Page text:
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I have a friend who says, the use of AtomicBoolean for synchronization of startup / shutdown as follows is ineffective:

 public void startup() {
    if (started.compareAndSet(false, true)) {
                 ... startup code

He says AtomicBoolean needs to be inside of a loop to be threadsafe. Why can't I use AtomicBoolean outside of a loop? What is the rationale behind this?

needs an

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your friend isn't correct –  No Idea For Name Sep 3 '13 at 6:16
Have you tried to confirm by some googling whether you friend is correct or not? –  Sandy Sep 3 '13 at 6:22
From what I've read the code above is correct, but I respect my friends judgement. –  Jamie Sep 3 '13 at 6:24

2 Answers 2

up vote 1 down vote accepted

AtomicBoolean - A boolean value that may be updated atomically. See the java.util.concurrent.atomic package specification for description of the properties of atomic variables. An AtomicBoolean is used in applications such as atomically updated flags, and cannot be used as a replacement for a Boolean.

by no way it is efficient only in loop, it is efficient when you need to change it atomically, for example for locks. got nothing to do with loops

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are you saying the usage scenario above is correct? If the startup method is called at the same time by two different threads, only one thread will execute the startup code? –  Jamie Sep 3 '13 at 6:23
well, yeah, but only if they check the same 'started'. make sure it's not a simple member cus' then it will be meaningless @Jamie –  No Idea For Name Sep 3 '13 at 6:27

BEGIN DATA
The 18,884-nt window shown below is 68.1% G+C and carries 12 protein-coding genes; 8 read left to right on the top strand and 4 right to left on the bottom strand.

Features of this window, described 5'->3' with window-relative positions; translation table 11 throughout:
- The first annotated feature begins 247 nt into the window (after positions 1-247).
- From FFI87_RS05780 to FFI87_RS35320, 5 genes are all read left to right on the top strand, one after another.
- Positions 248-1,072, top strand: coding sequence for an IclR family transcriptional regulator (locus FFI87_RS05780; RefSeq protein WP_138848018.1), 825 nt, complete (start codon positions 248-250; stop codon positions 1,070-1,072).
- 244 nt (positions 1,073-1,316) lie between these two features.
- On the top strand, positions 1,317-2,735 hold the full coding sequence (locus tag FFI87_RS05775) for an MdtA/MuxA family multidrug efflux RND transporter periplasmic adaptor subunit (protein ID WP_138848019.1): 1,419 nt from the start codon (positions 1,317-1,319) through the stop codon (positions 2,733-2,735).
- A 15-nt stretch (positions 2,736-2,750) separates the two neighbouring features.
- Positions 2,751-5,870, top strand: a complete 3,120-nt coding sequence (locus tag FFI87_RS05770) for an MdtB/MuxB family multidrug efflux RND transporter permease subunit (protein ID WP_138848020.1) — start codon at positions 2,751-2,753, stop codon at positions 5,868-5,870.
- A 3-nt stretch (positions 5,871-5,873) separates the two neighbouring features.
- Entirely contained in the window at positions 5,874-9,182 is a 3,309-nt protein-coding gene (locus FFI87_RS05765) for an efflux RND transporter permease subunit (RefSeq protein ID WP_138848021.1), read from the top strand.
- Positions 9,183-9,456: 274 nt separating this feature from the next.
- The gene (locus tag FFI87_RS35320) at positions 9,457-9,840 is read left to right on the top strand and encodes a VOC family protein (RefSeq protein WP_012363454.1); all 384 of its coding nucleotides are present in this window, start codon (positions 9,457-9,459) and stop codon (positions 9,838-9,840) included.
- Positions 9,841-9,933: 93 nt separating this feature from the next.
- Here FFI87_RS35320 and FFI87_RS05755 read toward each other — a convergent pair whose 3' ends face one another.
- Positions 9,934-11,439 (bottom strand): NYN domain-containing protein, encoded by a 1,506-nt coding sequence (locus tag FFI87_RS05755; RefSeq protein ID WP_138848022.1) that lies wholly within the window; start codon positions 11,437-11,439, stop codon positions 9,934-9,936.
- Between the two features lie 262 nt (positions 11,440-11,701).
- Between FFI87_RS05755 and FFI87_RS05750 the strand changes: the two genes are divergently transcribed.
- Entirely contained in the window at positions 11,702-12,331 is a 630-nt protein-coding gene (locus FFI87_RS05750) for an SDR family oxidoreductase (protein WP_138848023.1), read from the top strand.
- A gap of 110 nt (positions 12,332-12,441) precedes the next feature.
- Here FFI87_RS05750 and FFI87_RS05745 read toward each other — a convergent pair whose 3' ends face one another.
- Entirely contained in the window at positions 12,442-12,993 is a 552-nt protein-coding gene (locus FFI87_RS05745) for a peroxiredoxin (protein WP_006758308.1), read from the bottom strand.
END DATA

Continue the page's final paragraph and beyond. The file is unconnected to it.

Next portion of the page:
@Jamie: The usage in your question should work fine. Atomic values use a native compare-and-swap instruction (or some thread-safe emulation thereof, if absolutely necessary), which does both operations effectively simultaneously, so there's no time gap between the compare and the set. If the compare succeeds, the swap will happen at the same time, before any other thread sees that it's set. –  cHao Sep 3 '13 at 6:29
I wonder what he was referring to then... I'll ask him to chime in and provide his input. –  Jamie Sep 3 '13 at 6:31

You might want to provide some more context. For example, if your startup code initializes some state and threads that fail the compare and swap then try to use that state, then you could have a race. Nothing is forcing the other threads to wait until the initialization is finished.

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True enough...but a loop wouldn't fix any of that. That'd be a case where full synchronization would be a better idea. –  cHao Sep 3 '13 at 9:38
Yeah, but you'd need a loop to wait for the initialization to finish. But without more context, I don't we can say anything for sure. –  briand Sep 3 '13 at 10:23

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